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Table Of Contents  The TCP/IP Guide
 9  TCP/IP Application Layer Protocols, Services and Applications (OSI Layers 5, 6 and 7)
      9  TCP/IP Network Configuration and Management Protocols (BOOTP, DHCP, SNMP and RMON)
           9  TCP/IP Network Management Framework and Protocols (SNMP and RMON)
                9  TCP/IP Simple Network Management Protocol (SNMP) Protocol
                     9  SNMP Protocol Operations

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SNMP Protocol Operations
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SNMP Protocol Basic Request/Response Information Poll Using GetRequest and (Get)Response Messages
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SNMP Protocol General Operation, Communication Methods and Message Classes
(Page 1 of 2)

The main function of the SNMP Protocol is to allow management information, in the form of Management Information Base (MIB) objects, to be communicated between SNMP-capable devices. The protocol operations of the SNMP Protocol are what describe how this communication is performed. Before looking at these operations individually in detail, it is instructive to take an overall look at information exchange methods used in SNMP.

SNMP Communication Methods

For SNMP to be useful in enabling the management of a network, it must allow a network administrator using a network management station (NMS) to easily check the status of SNMP agents in managed devices. In data communications, there are two general techniques that are used in a situation where one entity needs to be kept informed about activity or occurrences on another:

  • Poll-Driven: This term refers to the general technique of having the one who wants the information ask for it; just like someone might conduct a political poll. In SNMP, the NMS would poll SNMP agents for information. A common “real life” example of polling is the model used by the regular mail service; every day you go to check your mailbox to see if you have any mail.

  • Interrupt-Driven: This term refers to having a device with information that another needs to know decide to send the information of its own “volition”. In SNMP, this would refer to an SNMP agent sending information to an NMS without being asked. This is the model used by that most famous of “interrupters”, the telephone.

Which is “better”? My quotation marks give me away again. The usual answer applies here: neither is better nor worse universally, which is why both options exist. Due to the obvious strengths and weaknesses of these models, The SNMP Protocol is designed to use both. Polling is used for the periodic gathering of routine information, such as checking the usage statistics and general status of a device. Interrupts are used in the form of traps that a network administrator can set on a managed device. These traps cause an SNMP agent to interrupt an NMS when an event of import occurs.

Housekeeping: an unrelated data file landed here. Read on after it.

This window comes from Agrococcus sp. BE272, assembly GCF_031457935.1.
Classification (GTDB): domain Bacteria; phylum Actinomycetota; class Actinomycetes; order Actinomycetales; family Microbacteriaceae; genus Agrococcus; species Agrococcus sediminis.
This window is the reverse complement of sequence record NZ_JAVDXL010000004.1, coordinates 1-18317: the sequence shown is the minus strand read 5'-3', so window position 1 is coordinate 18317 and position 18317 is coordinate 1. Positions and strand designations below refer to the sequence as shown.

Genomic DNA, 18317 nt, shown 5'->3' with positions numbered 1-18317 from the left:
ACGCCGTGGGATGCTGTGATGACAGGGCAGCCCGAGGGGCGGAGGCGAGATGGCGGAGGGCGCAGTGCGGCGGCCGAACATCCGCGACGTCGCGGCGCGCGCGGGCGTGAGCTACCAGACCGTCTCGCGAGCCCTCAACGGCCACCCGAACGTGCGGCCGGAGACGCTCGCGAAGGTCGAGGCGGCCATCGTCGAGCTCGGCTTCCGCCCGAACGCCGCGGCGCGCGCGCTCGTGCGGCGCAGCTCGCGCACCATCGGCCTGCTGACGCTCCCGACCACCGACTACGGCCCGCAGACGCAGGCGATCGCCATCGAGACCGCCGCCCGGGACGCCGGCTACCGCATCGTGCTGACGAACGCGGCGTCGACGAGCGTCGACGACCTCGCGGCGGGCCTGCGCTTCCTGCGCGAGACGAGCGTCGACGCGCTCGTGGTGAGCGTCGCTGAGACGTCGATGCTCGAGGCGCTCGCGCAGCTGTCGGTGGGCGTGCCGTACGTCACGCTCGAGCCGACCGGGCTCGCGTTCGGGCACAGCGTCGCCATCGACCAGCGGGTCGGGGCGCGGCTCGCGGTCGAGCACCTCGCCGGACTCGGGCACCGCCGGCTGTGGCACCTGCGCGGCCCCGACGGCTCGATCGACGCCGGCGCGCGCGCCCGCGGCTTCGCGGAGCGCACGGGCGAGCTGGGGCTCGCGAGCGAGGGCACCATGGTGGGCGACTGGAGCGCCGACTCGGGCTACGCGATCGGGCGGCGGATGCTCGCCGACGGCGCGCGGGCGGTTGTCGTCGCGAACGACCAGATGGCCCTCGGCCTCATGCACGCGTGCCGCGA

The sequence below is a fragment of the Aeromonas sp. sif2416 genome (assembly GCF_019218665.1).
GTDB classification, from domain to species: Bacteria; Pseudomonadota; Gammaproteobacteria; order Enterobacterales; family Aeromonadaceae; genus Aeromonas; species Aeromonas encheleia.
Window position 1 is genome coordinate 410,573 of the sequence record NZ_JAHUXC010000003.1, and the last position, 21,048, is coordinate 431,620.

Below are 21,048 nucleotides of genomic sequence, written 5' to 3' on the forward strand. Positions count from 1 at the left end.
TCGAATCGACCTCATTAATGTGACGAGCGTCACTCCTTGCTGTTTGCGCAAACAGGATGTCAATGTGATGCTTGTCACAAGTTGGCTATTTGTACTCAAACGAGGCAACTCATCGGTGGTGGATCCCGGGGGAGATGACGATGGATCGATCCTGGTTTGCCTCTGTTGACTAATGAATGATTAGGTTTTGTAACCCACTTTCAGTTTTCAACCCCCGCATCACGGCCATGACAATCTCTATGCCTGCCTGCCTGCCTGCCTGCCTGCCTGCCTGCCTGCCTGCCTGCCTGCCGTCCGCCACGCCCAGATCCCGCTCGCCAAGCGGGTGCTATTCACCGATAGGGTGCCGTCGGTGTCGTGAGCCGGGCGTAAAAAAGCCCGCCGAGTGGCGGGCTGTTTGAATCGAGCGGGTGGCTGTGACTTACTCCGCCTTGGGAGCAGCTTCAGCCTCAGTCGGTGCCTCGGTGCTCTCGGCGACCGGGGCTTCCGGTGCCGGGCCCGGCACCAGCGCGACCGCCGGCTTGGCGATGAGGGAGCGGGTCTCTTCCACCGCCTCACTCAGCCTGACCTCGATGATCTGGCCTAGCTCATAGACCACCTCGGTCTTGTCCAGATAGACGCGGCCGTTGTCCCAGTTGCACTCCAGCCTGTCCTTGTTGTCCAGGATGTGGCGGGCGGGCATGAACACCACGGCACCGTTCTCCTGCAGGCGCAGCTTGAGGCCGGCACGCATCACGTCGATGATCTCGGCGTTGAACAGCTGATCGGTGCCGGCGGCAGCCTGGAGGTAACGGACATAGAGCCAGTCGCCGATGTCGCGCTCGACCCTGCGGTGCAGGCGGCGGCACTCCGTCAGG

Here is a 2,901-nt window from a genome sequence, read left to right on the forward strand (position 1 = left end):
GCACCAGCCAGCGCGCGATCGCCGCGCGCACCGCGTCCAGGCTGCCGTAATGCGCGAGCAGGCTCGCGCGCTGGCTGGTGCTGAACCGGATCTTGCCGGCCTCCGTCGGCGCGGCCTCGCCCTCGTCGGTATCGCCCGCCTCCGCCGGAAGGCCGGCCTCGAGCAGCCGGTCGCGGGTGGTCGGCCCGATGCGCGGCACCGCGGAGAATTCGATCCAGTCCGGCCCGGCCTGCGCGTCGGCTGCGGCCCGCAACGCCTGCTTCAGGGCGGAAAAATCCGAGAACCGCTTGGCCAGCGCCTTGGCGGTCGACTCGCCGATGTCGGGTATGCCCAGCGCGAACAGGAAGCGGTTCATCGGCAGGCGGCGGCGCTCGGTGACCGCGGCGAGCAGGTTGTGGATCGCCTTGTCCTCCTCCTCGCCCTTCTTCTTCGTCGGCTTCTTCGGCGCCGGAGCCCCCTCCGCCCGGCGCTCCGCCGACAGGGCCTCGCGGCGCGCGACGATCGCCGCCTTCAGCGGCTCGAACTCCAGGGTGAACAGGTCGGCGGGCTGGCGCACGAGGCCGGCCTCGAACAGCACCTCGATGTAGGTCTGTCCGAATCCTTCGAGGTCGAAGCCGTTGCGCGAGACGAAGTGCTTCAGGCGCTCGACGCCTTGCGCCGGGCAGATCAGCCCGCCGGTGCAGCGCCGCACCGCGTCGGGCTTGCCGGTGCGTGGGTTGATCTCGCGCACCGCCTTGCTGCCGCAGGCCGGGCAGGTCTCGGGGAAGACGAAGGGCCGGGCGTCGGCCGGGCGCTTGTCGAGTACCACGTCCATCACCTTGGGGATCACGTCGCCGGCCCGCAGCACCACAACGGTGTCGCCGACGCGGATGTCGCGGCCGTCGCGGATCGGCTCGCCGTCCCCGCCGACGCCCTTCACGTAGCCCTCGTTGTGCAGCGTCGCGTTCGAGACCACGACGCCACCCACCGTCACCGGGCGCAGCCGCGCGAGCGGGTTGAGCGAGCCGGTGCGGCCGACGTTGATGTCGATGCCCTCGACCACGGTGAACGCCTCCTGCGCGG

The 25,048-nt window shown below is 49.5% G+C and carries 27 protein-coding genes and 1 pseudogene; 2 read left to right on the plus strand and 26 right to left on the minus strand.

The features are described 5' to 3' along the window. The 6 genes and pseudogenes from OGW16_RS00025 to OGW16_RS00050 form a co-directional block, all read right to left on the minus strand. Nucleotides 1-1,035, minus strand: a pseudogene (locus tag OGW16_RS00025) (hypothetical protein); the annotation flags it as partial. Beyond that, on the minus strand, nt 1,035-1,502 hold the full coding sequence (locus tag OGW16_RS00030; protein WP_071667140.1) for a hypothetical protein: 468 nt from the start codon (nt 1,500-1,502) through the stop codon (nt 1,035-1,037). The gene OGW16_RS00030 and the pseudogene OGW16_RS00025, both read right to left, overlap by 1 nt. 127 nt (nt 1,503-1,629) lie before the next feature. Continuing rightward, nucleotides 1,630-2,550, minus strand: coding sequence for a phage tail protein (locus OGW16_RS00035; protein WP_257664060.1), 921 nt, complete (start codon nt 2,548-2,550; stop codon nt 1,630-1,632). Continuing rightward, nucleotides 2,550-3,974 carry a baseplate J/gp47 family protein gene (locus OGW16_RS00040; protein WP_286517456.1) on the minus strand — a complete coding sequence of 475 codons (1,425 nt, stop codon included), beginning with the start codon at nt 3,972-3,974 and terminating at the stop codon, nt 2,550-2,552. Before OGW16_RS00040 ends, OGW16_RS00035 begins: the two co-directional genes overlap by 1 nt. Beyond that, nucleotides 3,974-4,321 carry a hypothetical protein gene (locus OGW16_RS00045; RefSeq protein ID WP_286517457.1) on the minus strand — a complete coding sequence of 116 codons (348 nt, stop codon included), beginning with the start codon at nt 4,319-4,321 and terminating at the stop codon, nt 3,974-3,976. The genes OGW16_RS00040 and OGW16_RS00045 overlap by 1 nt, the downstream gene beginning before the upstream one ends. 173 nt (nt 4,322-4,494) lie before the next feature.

Key Concept: SNMP uses two basic methods for exchanging management information. Routine communication uses a poll-driven technique, where the network management station requests information from managed nodes. An interrupt-driven model is also supported: in situations where a managed device needs to tell a management station immediately about an occurrence, it can send a trap message without waiting for a request from the management station.


SNMP Messages and Protocol Data Units (PDUs)

The actual communication of information in the SNMP Protocol is performed in a manner similar to most other protocols, through the exchange of SNMP messages. These messages are sometimes called protocol data units or PDUs. This is a term you may have heard used in other protocols, and is also part of the formal definition of data encapsulation in the OSI Reference Model. A message is, of course, a “data unit” used by the “protocol”. SNMP messages all have “-PDU” at the ends of their names to identify them.

Some consider “protocol data unit” to be analogous to the military using “oblong metallic-headed manually-operated fastener acceleration device” to refer to a hammer. To be fair though, strictly speaking, in SMNP a PDU and a message are not exactly the same. The PDU is the higher-layer data that SNMP encapsulates, as described by the OSI model. The SNMP message format is a wrapper that encapsulates a PDU along with header fields, as I describe in the section on SNMP messaging. However, the point of a message is to send a PDU, so the two are “close enough”, and the terms are sometimes used interchangeably.


Previous Topic/Section
SNMP Protocol Operations
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Next Page
SNMP Protocol Basic Request/Response Information Poll Using GetRequest and (Get)Response Messages
Next Topic/Section

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Version 3.0 - Version Date: September 20, 2005

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